Still, the US is different. The US has one of the strongest disconnects between the "Government" and "Private Businesses" in the world. Whereas say... the German Deutsche Telekom is born of the German Government... it is pretty darn clear that Microsoft, Google, and other companies have an independent history. So what are you gonna do? Trust socialist governments who have sponsored the creation of various companies? (Also, Snowden most certainly knows how the world spies on each other. I wonder why he's decided to focus so much on destroying the US's good will around the world...)

On the wife issue... reread everything I posted in the previous pages. The precise legal term is US Person, which is broader than "US Citizen" and likely covers your case. If you live within the US, then you're safe from the NSA. Of course, the local police / FBI have the orders to collect domestic intelligence... but I presume you know how to deal with the local police force / FBI. (aka: your Miranda rights, the right to a lawyer, the right to throw out "illegal" evidence in court, etc. etc.). As long as you're within the US, your only concern is with the local police and the FBI.

Quote sniping wins you points in the debate, but I'm going to have to ask you to try to work with me here? I think I've already covered your situation in my previous posts.
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Re: NSA tracking cell phone locations

Postby Thesh » Tue Dec 31, 2013 4:43 am UTC

Are you familiar with the term "Parallel Construction"?

http://www.washingtonpost.com/blogs/the ... ing-it-up/
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Re: NSA tracking cell phone locations

Postby LaserGuy » Tue Dec 31, 2013 8:34 am UTC

KnightExemplar wrote:Still, the US is different. The US has one of the strongest disconnects between the "Government" and "Private Businesses" in the world. Whereas say... the German Deutsche Telekom is born of the German Government... it is pretty darn clear that Microsoft, Google, and other companies have an independent history. So what are you gonna do? Trust socialist governments who have sponsored the creation of various companies? (Also, Snowden most certainly knows how the world spies on each other. I wonder why he's decided to focus so much on destroying the US's good will around the world...)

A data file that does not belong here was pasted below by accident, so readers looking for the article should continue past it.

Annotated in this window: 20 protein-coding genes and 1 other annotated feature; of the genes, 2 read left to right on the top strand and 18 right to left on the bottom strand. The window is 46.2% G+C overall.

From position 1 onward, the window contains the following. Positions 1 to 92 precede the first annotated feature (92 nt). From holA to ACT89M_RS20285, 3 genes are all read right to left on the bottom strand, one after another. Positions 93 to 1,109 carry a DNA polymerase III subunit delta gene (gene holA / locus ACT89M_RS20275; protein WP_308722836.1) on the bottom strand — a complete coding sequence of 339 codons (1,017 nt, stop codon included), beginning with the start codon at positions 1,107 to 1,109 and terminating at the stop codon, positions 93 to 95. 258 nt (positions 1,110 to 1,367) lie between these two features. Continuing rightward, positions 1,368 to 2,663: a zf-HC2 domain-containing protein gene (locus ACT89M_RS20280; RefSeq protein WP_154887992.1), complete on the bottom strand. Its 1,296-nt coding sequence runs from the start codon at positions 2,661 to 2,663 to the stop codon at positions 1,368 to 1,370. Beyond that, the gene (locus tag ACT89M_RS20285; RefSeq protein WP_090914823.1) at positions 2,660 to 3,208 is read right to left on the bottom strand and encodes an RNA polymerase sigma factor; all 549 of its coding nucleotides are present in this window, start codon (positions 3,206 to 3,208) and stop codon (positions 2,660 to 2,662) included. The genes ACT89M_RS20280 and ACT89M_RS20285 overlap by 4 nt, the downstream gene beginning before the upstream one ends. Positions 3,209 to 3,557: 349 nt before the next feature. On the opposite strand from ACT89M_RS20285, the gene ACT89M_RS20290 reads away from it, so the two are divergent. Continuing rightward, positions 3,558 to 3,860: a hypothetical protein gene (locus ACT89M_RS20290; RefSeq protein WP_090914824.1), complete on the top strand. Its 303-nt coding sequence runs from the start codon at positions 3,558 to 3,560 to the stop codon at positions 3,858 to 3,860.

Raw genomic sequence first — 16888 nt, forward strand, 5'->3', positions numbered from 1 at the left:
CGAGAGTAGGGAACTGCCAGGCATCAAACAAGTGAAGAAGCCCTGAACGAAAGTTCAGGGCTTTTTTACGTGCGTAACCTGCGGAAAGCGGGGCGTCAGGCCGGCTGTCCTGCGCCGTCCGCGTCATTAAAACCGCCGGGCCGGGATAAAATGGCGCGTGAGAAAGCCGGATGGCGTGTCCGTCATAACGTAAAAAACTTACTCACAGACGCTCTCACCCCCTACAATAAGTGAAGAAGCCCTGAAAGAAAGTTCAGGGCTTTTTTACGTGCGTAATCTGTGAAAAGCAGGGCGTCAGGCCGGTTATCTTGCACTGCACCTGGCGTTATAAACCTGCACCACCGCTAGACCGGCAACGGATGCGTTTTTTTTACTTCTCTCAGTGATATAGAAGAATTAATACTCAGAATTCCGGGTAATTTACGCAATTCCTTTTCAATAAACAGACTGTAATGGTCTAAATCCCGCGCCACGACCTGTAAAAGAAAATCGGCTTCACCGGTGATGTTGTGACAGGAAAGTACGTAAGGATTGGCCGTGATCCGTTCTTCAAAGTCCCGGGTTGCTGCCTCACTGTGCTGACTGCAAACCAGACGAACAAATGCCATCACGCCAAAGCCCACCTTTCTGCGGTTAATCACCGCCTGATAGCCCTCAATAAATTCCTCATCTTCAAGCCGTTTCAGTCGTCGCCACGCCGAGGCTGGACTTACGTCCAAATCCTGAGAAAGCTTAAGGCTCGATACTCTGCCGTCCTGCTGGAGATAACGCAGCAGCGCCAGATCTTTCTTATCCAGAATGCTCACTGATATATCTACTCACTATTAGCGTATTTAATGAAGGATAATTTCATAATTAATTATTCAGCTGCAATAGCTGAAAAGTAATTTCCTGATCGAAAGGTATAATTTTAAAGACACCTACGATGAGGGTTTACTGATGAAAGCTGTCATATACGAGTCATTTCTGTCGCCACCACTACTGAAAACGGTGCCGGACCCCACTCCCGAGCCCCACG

Considering that the overwhelming evidence suggests that Microsoft, Google, etc. are already in the pocket of the NSA and the US government, I don't really see any difference one way or the other. Given that the choice these companies are being offered is give the government everything they want or go out of business, it seems pretty clear all of these companies are fully engaged in the NSA program. Certainly if you are in Germany, you're far better off trusting Deutsche Telekom than any American company, and if you care about the security of your data at all, you're certainly better using a local service than an American one.

Personally, I'd happily trust a socialist government over one that invades a foreign country or overthrows a foreign government two or three times per decade. Social democratic nations are among the most peaceful nations in the world.

Are you familiar with the term "Parallel Construction"?


If the NSA can't use its surveillance data to root out domestic drug crimes while denying that it spies on Americans, the terrorists wins. Hadn't you heard?

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Re: NSA tracking cell phone locations

Postby Heisenberg » Tue Dec 31, 2013 3:58 pm UTC

KnightExemplar wrote:The NSA is not supposed to be collecting domestic intelligence as per EO12333, as well as what is explicitly written in law (aka: the 4th Amendment). I've posted references to the relevant sections of both law and executive orders in the previous page. Domestic vs Foreign is already split between the Department of Justice (the FBI) and Department of Defense (NSA in this case).
The NSA is collecting data on hundreds of millions of US Persons. We know this. They don't appear to be stopping anytime soon, so in the interest of categorization, I'm fine grouping them with the "domestic spying" side even though you and I both know those actions are unlawful.
KnightExemplar wrote:The recommendation is to start-up private companies that specialize in collecting metadata.
Yeah, that's a stupid idea. They should stop metadata collection altogether. It's an invasion of privacy and doesn't provide any benefit.
KnightExemplar wrote:No matter what, the metadata is going to be collected by someone. The issue is whether or not the Government should have access to it.
I don't agree. The issue is which government agencies will have access to your data and what approvals they need to get it. It's reasonable for the cops and the FBI to be able to access that data with a warrant when investigating specific individuals for specific crimes. It's unreasonable for a spy agency to access that data for every individual on the planet without reasonable suspicion.
KnightExemplar wrote:As it stands, the law is very clear on this. The FBI has the current right to collect the business records on the behalf of analysts who are working on foreign intelligence missions. Adding more people who will see this data only hurts people's privacy.

Did I ever say I wanted more people to look at the FBI's data? I agree that sharing that data across agencies is an unconstitutional invasion of privacy.